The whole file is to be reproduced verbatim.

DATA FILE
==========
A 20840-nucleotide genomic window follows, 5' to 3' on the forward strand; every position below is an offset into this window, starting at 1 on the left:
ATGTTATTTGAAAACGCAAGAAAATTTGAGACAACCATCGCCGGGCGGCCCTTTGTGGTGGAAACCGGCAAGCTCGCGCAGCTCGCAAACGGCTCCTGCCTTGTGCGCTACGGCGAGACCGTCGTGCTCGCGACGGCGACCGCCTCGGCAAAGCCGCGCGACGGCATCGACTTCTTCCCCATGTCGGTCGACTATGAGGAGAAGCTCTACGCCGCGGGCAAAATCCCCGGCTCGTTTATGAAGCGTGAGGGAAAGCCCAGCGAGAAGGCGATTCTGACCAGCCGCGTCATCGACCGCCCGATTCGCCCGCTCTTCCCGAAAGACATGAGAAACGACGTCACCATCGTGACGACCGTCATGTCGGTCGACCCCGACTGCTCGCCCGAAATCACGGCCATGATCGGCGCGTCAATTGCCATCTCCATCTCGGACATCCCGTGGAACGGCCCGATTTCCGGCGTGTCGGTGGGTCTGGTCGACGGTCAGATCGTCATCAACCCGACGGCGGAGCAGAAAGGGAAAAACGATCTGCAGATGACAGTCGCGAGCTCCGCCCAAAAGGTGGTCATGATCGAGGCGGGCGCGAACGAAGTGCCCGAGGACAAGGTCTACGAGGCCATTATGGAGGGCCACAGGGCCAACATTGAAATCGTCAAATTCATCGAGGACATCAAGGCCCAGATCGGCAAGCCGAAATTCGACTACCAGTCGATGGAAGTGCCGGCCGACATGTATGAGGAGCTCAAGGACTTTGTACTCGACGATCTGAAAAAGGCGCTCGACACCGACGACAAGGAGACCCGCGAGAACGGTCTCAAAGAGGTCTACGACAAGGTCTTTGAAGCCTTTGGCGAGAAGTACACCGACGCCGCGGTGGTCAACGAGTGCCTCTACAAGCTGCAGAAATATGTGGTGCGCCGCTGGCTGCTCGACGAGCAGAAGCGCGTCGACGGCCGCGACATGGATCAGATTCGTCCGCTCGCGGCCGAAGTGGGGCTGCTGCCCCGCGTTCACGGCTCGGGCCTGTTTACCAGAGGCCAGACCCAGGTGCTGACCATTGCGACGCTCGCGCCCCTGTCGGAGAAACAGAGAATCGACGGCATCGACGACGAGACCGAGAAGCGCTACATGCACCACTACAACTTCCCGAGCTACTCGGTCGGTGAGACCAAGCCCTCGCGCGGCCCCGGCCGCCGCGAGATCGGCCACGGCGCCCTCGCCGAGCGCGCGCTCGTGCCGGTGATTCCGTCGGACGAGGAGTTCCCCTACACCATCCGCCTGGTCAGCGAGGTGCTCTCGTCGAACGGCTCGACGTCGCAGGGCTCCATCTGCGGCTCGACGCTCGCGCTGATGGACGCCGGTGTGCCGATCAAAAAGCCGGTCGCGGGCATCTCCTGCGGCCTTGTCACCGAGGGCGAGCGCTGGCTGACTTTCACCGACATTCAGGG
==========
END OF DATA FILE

A 20840-nucleotide genomic window follows, 5' to 3' on the forward strand; every position below is an offset into this window, starting at 1 on the left:
ATGTTATTTGAAAACGCAAGAAAATTTGAGACAACCATCGCCGGGCGGCCCTTTGTGGTGGAAACCGGCAAGCTCGCGCAGCTCGCAAACGGCTCCTGCCTTGTGCGCTACGGCGAGACCGTCGTGCTCGCGACGGCGACCGCCTCGGCAAAGCCGCGCGACGGCATCGACTTCTTCCCCATGTCGGTCGACTATGAGGAGAAGCTCTACGCCGCGGGCAAAATCCCCGGCTCGTTTATGAAGCGTGAGGGAAAGCCCAGCGAGAAGGCGATTCTGACCAGCCGCGTCATCGACCGCCCGATTCGCCCGCTCTTCCCGAAAGACATGAGAAACGACGTCACCATCGTGACGACCGTCATGTCGGTCGACCCCGACTGCTCGCCCGAAATCACGGCCATGATCGGCGCGTCAATTGCCATCTCCATCTCGGACATCCCGTGGAACGGCCCGATTTCCGGCGTGTCGGTGGGTCTGGTCGACGGTCAGATCGTCATCAACCCGACGGCGGAGCAGAAAGGGAAAAACGATCTGCAGATGACAGTCGCGAGCTCCGCCCAAAAGGTGGTCATGATCGAGGCGGGCGCGAACGAAGTGCCCGAGGACAAGGTCTACGAGGCCATTATGGAGGGCCACAGGGCCAACATTGAAATCGTCAAATTCATCGAGGACATCAAGGCCCAGATCGGCAAGCCGAAATTCGACTACCAGTCGATGGAAGTGCCGGCCGACATGTATGAGGAGCTCAAGGACTTTGTACTCGACGATCTGAAAAAGGCGCTCGACACCGACGACAAGGAGACCCGCGAGAACGGTCTCAAAGAGGTCTACGACAAGGTCTTTGAAGCCTTTGGCGAGAAGTACACCGACGCCGCGGTGGTCAACGAGTGCCTCTACAAGCTGCAGAAATATGTGGTGCGCCGCTGGCTGCTCGACGAGCAGAAGCGCGTCGACGGCCGCGACATGGATCAGATTCGTCCGCTCGCGGCCGAAGTGGGGCTGCTGCCCCGCGTTCACGGCTCGGGCCTGTTTACCAGAGGCCAGACCCAGGTGCTGACCATTGCGACGCTCGCGCCCCTGTCGGAGAAACAGAGAATCGACGGCATCGACGACGAGACCGAGAAGCGCTACATGCACCACTACAACTTCCCGAGCTACTCGGTCGGTGAGACCAAGCCCTCGCGCGGCCCCGGCCGCCGCGAGATCGGCCACGGCGCCCTCGCCGAGCGCGCGCTCGTGCCGGTGATTCCGTCGGACGAGGAGTTCCCCTACACCATCCGCCTGGTCAGCGAGGTGCTCTCGTCGAACGGCTCGACGTCGCAGGGCTCCATCTGCGGCTCGACGCTCGCGCTGATGGACGCCGGTGTGCCGATCAAAAAGCCGGTCGCGGGCATCTCCTGCGGCCTTGTCACCGAGGGCGAGCGCTGGCTGACTTTCACCGACATTCAGGG